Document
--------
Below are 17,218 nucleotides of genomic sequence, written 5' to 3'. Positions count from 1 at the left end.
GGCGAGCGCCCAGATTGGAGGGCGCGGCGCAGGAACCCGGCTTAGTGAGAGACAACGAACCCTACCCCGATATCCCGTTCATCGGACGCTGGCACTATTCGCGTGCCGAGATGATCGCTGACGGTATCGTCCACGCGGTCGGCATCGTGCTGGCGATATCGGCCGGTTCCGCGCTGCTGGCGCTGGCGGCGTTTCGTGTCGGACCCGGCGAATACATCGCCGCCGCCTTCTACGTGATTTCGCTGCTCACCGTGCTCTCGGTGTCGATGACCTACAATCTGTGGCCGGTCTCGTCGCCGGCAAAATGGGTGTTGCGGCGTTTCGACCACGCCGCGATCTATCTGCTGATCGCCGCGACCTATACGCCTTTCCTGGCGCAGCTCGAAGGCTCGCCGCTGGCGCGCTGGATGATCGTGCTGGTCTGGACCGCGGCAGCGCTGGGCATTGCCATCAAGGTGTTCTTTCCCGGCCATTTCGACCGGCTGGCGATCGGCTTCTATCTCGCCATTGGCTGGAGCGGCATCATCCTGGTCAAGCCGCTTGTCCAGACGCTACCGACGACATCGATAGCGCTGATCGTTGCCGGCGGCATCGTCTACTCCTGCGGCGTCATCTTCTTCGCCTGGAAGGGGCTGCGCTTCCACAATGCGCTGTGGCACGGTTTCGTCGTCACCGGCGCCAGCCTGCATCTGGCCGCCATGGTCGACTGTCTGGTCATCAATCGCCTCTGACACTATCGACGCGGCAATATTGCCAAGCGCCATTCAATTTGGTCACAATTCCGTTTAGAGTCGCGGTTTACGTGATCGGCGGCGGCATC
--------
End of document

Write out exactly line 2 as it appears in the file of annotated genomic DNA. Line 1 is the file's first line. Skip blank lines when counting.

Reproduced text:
GGCGAGCGCCCAGATTGGAGGGCGCGGCGCAGGAACCCGGCTTAGTGAGAGACAACGAACCCTACCCCGATATCCCGTTCATCGGACGCTGGCACTATTCGCGTGCCGAGATGATCGCTGACGGTATCGTCCACGCGGTCGGCATCGTGCTGGCGATATCGGCCGGTTCCGCGCTGCTGGCGCTGGCGGCGTTTCGTGTCGGACCCGGCGAATACATCGCCGCCGCCTTCTACGTGATTTCGCTGCTCACCGTGCTCTCGGTGTCGATGACCTACAATCTGTGGCCGGTCTCGTCGCCGGCAAAATGGGTGTTGCGGCGTTTCGACCACGCCGCGATCTATCTGCTGATCGCCGCGACCTATACGCCTTTCCTGGCGCAGCTCGAAGGCTCGCCGCTGGCGCGCTGGATGATCGTGCTGGTCTGGACCGCGGCAGCGCTGGGCATTGCCATCAAGGTGTTCTTTCCCGGCCATTTCGACCGGCTGGCGATCGGCTTCTATCTCGCCATTGGCTGGAGCGGCATCATCCTGGTCAAGCCGCTTGTCCAGACGCTACCGACGACATCGATAGCGCTGATCGTTGCCGGCGGCATCGTCTACTCCTGCGGCGTCATCTTCTTCGCCTGGAAGGGGCTGCGCTTCCACAATGCGCTGTGGCACGGTTTCGTCGTCACCGGCGCCAGCCTGCATCTGGCCGCCATGGTCGACTGTCTGGTCATCAATCGCCTCTGACACTATCGACGCGGCAATATTGCCAAGCGCCATTCAATTTGGTCACAATTCCGTTTAGAGTCGCGGTTTACGTGATCGGCGGCGGCATC